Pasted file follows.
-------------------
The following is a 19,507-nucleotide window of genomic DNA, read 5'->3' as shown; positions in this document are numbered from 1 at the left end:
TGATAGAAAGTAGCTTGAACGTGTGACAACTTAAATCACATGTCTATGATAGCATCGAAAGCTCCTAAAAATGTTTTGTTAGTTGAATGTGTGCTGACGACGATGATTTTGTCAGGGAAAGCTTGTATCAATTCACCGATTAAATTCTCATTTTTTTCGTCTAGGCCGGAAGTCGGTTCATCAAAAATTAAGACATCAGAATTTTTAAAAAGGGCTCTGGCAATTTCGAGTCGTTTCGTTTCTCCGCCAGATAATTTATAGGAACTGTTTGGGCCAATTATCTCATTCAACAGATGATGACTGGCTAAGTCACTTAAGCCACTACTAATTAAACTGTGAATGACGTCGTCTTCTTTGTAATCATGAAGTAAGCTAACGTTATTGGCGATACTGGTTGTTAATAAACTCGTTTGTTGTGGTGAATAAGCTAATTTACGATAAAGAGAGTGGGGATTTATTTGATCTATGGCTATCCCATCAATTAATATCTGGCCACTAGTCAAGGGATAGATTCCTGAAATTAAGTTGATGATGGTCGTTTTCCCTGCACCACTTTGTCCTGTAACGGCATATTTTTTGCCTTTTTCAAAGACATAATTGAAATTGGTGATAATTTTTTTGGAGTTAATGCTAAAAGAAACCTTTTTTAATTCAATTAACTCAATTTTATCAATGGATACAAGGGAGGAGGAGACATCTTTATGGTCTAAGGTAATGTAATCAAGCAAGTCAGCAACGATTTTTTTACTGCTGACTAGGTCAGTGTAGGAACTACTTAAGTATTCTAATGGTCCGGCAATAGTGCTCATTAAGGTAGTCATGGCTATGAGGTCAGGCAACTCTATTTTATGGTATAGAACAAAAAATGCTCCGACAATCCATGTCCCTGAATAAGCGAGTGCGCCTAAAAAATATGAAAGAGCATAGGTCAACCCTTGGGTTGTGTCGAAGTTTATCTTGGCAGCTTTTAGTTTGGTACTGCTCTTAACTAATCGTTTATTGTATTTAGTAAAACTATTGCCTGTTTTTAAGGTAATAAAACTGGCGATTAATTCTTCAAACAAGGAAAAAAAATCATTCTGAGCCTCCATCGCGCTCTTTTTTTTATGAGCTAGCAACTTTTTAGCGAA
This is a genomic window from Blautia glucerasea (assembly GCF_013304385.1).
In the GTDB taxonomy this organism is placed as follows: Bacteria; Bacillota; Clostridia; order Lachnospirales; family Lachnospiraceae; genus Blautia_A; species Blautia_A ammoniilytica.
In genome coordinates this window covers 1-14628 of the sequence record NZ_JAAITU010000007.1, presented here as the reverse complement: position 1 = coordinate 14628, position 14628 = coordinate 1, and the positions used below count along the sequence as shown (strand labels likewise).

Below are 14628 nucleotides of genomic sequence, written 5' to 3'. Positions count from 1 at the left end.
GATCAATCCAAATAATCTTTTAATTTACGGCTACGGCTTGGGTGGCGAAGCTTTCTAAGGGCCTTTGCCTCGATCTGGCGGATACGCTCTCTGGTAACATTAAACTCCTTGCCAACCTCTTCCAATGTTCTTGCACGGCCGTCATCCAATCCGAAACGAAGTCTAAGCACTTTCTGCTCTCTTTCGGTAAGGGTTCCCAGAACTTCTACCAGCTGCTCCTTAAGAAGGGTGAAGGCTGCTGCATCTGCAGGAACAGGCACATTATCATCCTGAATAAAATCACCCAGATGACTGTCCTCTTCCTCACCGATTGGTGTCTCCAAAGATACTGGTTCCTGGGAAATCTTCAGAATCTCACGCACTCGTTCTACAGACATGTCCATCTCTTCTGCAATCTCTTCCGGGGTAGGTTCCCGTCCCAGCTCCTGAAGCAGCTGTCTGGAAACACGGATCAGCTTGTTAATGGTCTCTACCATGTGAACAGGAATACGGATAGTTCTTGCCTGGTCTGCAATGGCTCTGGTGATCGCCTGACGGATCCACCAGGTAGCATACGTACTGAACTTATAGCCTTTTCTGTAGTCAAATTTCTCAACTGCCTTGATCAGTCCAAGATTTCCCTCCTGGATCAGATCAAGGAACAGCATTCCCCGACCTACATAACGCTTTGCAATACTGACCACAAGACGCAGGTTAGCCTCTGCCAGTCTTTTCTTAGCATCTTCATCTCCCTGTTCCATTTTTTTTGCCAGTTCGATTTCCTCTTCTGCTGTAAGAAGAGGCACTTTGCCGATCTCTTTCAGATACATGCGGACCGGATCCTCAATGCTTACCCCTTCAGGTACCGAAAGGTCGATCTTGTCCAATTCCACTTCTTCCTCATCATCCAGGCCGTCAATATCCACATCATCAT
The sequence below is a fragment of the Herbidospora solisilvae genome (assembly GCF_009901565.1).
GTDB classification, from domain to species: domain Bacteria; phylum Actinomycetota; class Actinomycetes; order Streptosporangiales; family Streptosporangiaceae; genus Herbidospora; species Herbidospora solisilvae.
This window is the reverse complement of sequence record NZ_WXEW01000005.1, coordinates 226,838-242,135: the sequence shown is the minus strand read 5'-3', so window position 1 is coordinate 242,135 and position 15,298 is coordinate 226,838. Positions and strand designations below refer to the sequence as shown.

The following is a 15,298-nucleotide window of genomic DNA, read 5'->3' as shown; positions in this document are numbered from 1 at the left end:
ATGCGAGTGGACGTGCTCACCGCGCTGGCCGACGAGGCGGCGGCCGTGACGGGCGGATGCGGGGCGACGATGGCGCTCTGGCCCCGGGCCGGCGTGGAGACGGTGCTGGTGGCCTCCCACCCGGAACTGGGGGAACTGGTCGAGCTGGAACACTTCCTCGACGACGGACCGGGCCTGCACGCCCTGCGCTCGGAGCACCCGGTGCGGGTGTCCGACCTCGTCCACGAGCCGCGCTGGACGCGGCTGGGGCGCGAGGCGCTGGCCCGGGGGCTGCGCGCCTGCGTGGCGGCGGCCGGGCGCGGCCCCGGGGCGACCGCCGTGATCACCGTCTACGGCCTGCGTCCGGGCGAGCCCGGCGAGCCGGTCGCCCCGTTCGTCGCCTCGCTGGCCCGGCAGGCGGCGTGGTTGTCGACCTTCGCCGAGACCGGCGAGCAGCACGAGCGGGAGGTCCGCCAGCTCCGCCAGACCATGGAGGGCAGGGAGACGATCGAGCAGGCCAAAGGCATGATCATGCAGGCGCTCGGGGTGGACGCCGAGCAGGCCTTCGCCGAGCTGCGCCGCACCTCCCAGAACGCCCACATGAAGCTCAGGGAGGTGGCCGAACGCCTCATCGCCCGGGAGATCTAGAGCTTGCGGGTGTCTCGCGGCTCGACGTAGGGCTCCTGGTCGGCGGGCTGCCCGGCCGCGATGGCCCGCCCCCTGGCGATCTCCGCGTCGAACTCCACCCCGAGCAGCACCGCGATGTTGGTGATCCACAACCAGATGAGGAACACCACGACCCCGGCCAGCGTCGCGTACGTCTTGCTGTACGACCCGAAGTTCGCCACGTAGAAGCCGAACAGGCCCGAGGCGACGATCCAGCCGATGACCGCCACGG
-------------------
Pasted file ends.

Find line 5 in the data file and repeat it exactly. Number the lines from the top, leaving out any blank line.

In genome coordinates this window covers 1-14628 of the sequence record NZ_JAAITU010000007.1, presented here as the reverse complement: position 1 = coordinate 14628, position 14628 = coordinate 1, and the positions used below count along the sequence as shown (strand labels likewise).